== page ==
In general, having limiting beliefs does not help you in life. They set you up for failure, they keep you from growing and developing as a person, they keep you stagnant (even locking you in toxic relationships), and they prevent you from trying new opportunities.
It’s essential to become aware of the limiting beliefs you have and to eliminate them to enjoy healthy relationships (and avoid sabotaging them).
You can only start this process when you know what to look for, so here are limiting belief examples you may have about love.
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What Are Limiting Beliefs in a Romantic Relationship?
A limiting belief is any belief, opinion, or thought you have that limits you in some way. When you have these beliefs (and pretty much all of us do since they are often subconscious), you think they are absolute truths, but they aren’t.
They are just an opinion you use as a defense mechanism or coping strategy to “protect” you.
While you believe these limiting beliefs are protecting you from getting hurt, from feeling stress, and from dealing with challenging feelings, in essence, they hold you back from experiencing life to the fullest and becoming who you authentically are.
When you have limiting beliefs in romantic relationships, you have certain beliefs, ideas, or thoughts about yourself in romantic situations, about your partner, and about the relationship. And these limiting beliefs sabotage your relationship or prevent you from getting your feet wet in the dating pool.
7 Examples of Limiting Beliefs That Break Your Relationship
Here are the best (or worst) limiting belief examples you have about love, romance, and relationships and how these hold you back from love.
1. I am not worthy of love.
The other variation of “I’m not worthy of love” is “I don’t deserve love.” I don’t like the word “deserve” because it feels like an entitlement issue, so “worthy” is more accurate and fitting.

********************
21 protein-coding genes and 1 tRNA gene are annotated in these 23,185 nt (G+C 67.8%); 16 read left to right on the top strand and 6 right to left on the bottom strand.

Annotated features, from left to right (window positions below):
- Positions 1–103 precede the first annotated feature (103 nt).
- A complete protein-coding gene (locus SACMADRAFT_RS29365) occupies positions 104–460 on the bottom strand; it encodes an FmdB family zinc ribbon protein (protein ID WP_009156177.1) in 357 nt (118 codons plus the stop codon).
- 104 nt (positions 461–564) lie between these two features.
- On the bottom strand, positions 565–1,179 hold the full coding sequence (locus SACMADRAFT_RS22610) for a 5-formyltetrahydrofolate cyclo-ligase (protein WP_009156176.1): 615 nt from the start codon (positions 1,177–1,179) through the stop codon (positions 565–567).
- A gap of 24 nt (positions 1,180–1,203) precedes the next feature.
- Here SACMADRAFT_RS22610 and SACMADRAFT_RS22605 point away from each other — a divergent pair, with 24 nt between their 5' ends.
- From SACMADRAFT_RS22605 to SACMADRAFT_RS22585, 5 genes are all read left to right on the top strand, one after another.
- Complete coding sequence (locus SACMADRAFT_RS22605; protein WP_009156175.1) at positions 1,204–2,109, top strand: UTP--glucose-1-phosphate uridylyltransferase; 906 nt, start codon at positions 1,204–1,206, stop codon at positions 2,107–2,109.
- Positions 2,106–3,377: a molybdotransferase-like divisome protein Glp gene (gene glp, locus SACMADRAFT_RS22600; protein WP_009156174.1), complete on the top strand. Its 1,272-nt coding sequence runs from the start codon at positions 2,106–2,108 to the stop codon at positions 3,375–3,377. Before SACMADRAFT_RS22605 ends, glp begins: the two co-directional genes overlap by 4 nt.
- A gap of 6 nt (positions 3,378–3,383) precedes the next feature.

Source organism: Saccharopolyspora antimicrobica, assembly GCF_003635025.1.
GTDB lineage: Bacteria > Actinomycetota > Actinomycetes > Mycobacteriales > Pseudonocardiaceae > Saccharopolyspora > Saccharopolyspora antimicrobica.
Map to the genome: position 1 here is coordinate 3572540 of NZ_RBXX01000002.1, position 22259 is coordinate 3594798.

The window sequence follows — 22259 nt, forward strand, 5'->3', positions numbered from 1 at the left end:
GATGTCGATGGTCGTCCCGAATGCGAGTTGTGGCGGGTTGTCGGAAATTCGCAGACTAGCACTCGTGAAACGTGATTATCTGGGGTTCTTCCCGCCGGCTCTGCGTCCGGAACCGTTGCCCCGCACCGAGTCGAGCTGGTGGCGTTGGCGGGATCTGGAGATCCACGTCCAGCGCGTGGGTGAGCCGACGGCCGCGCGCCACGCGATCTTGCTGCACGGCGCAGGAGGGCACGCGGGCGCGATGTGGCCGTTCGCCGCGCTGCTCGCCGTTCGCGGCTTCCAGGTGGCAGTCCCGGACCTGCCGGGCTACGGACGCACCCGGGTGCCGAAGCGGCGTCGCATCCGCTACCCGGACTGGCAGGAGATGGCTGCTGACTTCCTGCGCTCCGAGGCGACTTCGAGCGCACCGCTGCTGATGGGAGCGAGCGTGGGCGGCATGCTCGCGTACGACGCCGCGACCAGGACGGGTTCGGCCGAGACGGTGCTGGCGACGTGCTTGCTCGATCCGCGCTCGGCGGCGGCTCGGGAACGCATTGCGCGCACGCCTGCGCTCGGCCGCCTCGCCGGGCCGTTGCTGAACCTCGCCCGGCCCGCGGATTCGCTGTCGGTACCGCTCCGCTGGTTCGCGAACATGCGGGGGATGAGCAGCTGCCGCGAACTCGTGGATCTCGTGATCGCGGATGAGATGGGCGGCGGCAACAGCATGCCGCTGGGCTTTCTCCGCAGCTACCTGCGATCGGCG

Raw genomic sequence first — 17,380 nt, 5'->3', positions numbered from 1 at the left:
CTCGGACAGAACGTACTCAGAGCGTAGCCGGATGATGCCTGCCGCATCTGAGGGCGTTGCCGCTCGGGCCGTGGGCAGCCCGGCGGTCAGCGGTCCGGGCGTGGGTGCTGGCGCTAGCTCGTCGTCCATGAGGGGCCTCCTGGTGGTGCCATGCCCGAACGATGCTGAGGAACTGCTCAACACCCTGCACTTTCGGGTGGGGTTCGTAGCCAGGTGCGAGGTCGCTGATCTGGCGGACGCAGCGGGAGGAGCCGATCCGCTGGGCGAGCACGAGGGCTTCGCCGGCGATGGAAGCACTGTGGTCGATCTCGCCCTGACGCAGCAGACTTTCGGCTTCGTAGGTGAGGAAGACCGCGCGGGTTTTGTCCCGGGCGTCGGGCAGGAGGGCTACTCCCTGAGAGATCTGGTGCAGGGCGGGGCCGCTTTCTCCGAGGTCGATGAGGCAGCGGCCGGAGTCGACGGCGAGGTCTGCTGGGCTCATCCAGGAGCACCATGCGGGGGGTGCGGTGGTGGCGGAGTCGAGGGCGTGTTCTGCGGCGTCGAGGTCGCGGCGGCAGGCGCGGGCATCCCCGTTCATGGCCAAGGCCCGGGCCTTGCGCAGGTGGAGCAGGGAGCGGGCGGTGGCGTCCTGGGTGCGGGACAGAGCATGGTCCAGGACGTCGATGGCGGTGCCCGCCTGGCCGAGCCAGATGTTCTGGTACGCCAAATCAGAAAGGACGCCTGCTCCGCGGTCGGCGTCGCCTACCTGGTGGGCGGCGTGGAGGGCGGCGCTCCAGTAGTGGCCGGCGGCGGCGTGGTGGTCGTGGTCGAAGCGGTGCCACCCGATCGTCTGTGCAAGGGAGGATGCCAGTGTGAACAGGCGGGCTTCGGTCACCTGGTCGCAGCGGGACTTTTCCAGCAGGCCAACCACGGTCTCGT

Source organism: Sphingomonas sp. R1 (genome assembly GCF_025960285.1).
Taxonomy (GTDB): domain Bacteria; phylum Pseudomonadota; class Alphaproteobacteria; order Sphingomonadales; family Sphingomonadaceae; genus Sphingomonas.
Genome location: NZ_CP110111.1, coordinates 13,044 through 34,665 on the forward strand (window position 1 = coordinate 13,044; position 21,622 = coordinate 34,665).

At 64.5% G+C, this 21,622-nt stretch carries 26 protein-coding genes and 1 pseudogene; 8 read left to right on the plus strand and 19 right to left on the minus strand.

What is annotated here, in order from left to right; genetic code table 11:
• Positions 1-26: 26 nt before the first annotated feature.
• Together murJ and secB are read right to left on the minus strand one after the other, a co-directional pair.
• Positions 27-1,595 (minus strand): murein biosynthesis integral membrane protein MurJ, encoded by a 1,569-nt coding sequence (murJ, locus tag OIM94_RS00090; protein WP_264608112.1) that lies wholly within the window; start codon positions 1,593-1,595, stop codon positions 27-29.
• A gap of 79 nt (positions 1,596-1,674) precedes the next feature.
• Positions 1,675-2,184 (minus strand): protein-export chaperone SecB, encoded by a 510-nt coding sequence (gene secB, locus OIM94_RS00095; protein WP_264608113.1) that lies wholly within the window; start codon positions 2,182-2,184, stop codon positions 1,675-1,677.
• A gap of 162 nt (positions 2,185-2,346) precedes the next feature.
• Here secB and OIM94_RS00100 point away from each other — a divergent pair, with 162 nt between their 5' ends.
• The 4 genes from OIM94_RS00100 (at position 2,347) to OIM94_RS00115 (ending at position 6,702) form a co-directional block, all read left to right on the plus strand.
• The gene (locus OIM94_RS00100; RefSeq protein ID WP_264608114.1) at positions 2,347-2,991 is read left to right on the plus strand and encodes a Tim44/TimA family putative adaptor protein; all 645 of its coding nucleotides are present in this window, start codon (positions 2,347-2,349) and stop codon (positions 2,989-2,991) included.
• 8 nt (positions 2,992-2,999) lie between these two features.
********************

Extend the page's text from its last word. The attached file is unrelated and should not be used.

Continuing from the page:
Many people don’t believe they are worthy of love because they don’t think they are good enough, and let’s face it, it is easier to shower someone with love and kindness than it is to be kind and love ourselves. Like the saying goes, we are our own worst critics and enemies.
When you don’t think you can accept love from a partner (or kids) in your life, you’ll reject love matches or candidates that are a healthy and good fit. You’ll also pick fights and do things (whether intentionally or unintentionally) to “protect” your heart from breaking when the relationship doesn’t work out. Or you’ll avoid dating and bury yourself in work.
2. A romantic relationship results in a loss of independence and identity.
You may believe that dating and being in a committed relationship means the person owns you and your independence flies out of the window. Even worse, you lose your identity in a relationship and there’s only an “us” and not a “me,” a “you,” and an “us.”
But that isn’t true – unless you let it happen. And this is why it’s essential to have boundaries and teach people – including your would-be boyfriend, girlfriend, husband, or wife – how to treat you.
In healthy, safe, and loving relationships, your partner will encourage you to be independent and to be the you they fell in love with, and they wouldn’t try to change you.
3. All relationships fail and end in heartbreak.
One reason you may jump from one night stand to one night stand is because you believe that no romantic relationship will last. And I get it.